With the increasing interest with botulinum toxin – A (BTX-A) application in the lower urinary tract, we investigated the BTX-A effects on the canine prostate and also in men with bladder outlet obstruction (BOO) due to benign prostatic hyperplasia (BPH).
Transperineal injection into the prostate using transrectal ultrasound (TRUS) was performed throughout the study. Saline with or without 100 U of BTX-A was injected into mongrel dogs prostate. One or 3 months later, the prostate was harvested for morphologic and apoptotic study. In addition, eight BPH patients refractory to α-blockers were treated with ultrasound guided intraprostatic injection of 200 U of BTX-A.
In the BTX-A treated dogs, atrophy and diffuse apoptosis was observed with H&E stain and TUNEL stain at 1 and 3 months. Clinically, the mean prostate volume, symptom score, and quality of life index were significantly reduced by 18.8%, 73.1%, and 61.5% respectively. Maximal flow rate significantly increased by 72.0%.
Intraprostatic BTX-A injection induces prostate apotosis in dogs and relieves BOO in humans. It is therefore a promising alternative treatment for refractory BOO due to BPH.
Botulinum Toxin Type-A (BoNT/A) intraprostatic injection can induce prostatic involution and improve LUTS and urinary flow in patients with Benign Prostatic Enlargement (BPE). However, the duration of these effects is unknown. The objective of this work was to determine the duration of prostate volume reduction after one single intraprostatic injection of 200U of Botulinum Toxin Type-A.
This is an extension of a 6 month study in which 21 frail elderly patients with refractory urinary retention and unfit for surgery were submitted to intraprostatic injection of BoNT/A-200U, by ultrasound guided transrectal approach. In spite of frail conditions, eleven patients could be followed during 18 months. Prostate volume, total serum PSA, maximal flow rate (Qmax), residual volume (PVR) and IPSS-QoL scores were determined at 1, 3, 6, 12 and 18 months post-treatment.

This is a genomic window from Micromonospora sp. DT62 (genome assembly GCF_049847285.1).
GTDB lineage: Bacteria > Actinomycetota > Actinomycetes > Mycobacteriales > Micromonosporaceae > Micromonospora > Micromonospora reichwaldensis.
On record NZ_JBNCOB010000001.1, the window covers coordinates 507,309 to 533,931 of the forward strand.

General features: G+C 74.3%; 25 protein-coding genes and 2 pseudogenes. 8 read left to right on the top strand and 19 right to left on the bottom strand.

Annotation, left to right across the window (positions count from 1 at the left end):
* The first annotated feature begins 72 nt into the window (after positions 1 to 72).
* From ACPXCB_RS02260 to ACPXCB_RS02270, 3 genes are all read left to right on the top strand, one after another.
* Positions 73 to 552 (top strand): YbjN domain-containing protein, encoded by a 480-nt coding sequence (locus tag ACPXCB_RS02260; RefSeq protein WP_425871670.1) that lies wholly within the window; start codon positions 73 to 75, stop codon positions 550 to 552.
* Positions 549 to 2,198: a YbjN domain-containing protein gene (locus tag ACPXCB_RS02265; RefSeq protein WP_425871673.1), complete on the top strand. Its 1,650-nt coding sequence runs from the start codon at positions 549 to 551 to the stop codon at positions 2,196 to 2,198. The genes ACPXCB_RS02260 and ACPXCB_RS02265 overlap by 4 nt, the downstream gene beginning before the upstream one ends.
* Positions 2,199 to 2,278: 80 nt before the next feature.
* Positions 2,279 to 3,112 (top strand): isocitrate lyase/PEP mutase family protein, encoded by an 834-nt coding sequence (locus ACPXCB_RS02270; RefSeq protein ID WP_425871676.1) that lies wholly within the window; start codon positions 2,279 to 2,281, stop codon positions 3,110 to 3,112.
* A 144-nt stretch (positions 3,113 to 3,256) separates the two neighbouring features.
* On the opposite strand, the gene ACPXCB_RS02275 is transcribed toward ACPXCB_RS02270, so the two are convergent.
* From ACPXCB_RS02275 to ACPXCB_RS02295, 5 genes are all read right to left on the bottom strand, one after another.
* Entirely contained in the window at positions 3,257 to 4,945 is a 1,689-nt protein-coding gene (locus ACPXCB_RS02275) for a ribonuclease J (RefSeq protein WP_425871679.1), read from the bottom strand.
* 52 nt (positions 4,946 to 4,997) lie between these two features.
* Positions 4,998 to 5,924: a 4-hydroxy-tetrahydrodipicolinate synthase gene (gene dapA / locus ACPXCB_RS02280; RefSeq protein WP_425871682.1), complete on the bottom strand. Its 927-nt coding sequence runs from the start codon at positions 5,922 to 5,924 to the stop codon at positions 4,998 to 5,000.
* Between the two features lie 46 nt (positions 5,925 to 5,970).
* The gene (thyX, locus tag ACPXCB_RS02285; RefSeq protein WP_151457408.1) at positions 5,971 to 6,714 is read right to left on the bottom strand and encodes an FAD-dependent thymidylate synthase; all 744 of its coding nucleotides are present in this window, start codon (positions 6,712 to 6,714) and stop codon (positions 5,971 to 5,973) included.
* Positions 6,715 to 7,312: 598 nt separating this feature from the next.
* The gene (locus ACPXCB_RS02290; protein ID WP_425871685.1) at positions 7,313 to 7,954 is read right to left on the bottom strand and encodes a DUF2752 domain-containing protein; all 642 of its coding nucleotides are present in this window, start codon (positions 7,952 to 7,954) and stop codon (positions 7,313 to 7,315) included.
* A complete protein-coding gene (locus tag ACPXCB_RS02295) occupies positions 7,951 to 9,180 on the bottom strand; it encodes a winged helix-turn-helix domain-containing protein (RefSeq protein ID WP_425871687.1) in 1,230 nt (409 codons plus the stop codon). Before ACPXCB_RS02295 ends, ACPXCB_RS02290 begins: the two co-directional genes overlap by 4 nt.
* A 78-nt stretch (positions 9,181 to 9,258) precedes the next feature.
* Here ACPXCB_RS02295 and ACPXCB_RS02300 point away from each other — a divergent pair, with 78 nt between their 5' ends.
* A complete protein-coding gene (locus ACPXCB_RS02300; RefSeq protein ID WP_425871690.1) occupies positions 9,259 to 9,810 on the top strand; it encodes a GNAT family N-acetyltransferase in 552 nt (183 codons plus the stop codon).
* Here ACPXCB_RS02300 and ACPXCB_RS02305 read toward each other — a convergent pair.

Mean prostate volume at baseline, 82 ± 16 ml progressively decreased from month one coming to 49 ± 9,5 ml (p = 0,003) at month six. From this moment on, prostate volume slowly recovered, becoming identical to baseline at 18 months (73 ± 16 ml, p = 0.03). Albeit non significant, serum PSA showed a 25% decrease from baseline to month 6. The 11 patients resumed spontaneous voiding at month one. Mean Qmax was 11,3 ± 1,7 ml/sec and remained unchanged during the follow-up period. PVR ranged from 55 ± 17 to 82 ± 20 ml and IPSS score from10 to 12 points.
Intraprostatic BoNT/A injection is safe and can reduce prostate volume for a period of 18 months. During this time a marked symptomatic improvement can be maintained.
Transurethral intraprostatic ethanol chemoablation of the prostate has shown promising preliminary clinical results for benign prostatic hyperplasia with some variability in clinical outcome. This is likely due to the uneven prostate diffusion caused by varying resistance of the tissue type in which the tip of the needle is embedded. We examined whether the distribution of the injectable in the canine prostate could be improved using a microporous hollow fiber catheter (Twin Star Medical, Minneapolis, Minnesota).
Materials and Methods
The prostate was exposed in 9 mongrel dogs. A single injection of 98% ethanol was delivered in each lobe using a microporous hollow fiber catheter and a standard needle. Prostates were harvested and fixed in 10% formalin. After injection 2.5 mm step sections were obtained and scanned. The ethanol induced tissue lesions were traced on hematoxylin and eosin sections. Three-dimensional reconstructions were created and the volume of each prostate lesion was calculated using stereology.
Ethanol induced tissue changes were seen bilaterally in 8 of 9 ethanol injected prostates. In all cases the lesion created by microporous hollow fiber catheter injection was larger than that in the contralateral lobe injected with the control needle. When data were pooled, the hollow fiber catheter injection produced significantly greater tissue changes than the control needle injection (p = 0.03).
Improved distribution and absent backflow were seen when using the microporous hollow fiber catheter, supporting its potential as a new method to treat prostate disease.
prostate; injections; catheters; needles; instrumentation